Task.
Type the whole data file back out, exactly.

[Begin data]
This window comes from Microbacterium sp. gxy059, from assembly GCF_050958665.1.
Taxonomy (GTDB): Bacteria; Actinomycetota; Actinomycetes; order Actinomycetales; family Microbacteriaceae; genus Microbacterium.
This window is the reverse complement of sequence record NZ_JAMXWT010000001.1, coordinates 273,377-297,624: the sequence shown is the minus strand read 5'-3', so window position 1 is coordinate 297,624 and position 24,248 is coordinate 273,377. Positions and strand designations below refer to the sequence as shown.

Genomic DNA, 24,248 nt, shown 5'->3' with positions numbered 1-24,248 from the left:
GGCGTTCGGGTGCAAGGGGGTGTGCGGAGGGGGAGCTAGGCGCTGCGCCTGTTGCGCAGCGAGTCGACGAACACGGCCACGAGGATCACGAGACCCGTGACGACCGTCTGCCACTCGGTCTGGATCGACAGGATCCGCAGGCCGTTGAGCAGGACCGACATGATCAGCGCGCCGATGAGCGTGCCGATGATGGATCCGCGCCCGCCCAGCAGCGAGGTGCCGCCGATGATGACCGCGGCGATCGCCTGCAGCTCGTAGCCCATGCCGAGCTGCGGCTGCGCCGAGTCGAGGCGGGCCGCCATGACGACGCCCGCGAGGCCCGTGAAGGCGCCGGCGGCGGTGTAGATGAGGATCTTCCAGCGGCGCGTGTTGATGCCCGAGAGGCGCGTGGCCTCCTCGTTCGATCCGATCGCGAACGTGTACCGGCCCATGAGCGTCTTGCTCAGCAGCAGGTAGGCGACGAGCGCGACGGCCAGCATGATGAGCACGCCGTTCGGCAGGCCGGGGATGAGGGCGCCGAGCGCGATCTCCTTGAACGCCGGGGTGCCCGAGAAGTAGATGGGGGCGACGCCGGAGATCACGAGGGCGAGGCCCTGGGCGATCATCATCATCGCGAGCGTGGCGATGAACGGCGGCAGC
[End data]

This window comes from Microbacterium sp. gxy059, from assembly GCF_050958665.1.
Taxonomy (GTDB): Bacteria; Actinomycetota; Actinomycetes; order Actinomycetales; family Microbacteriaceae; genus Microbacterium.
This window is the reverse complement of sequence record NZ_JAMXWT010000001.1, coordinates 273,377-297,624: the sequence shown is the minus strand read 5'-3', so window position 1 is coordinate 297,624 and position 24,248 is coordinate 273,377. Positions and strand designations below refer to the sequence as shown.

Genomic DNA, 24,248 nt, shown 5'->3' with positions numbered 1-24,248 from the left:
GGCGTTCGGGTGCAAGGGGGTGTGCGGAGGGGGAGCTAGGCGCTGCGCCTGTTGCGCAGCGAGTCGACGAACACGGCCACGAGGATCACGAGACCCGTGACGACCGTCTGCCACTCGGTCTGGATCGACAGGATCCGCAGGCCGTTGAGCAGGACCGACATGATCAGCGCGCCGATGAGCGTGCCGATGATGGATCCGCGCCCGCCCAGCAGCGAGGTGCCGCCGATGATGACCGCGGCGATCGCCTGCAGCTCGTAGCCCATGCCGAGCTGCGGCTGCGCCGAGTCGAGGCGGGCCGCCATGACGACGCCCGCGAGGCCCGTGAAGGCGCCGGCGGCGGTGTAGATGAGGATCTTCCAGCGGCGCGTGTTGATGCCCGAGAGGCGCGTGGCCTCCTCGTTCGATCCGATCGCGAACGTGTACCGGCCCATGAGCGTCTTGCTCAGCAGCAGGTAGGCGACGAGCGCGACGGCCAGCATGATGAGCACGCCGTTCGGCAGGCCGGGGATGAGGGCGCCGAGCGCGATCTCCTTGAACGCCGGGGTGCCCGAGAAGTAGATGGGGGCGACGCCGGAGATCACGAGGGCGAGGCCCTGGGCGATCATCATCATCGCGAGCGTGGCGATGAACGGCGGCAGC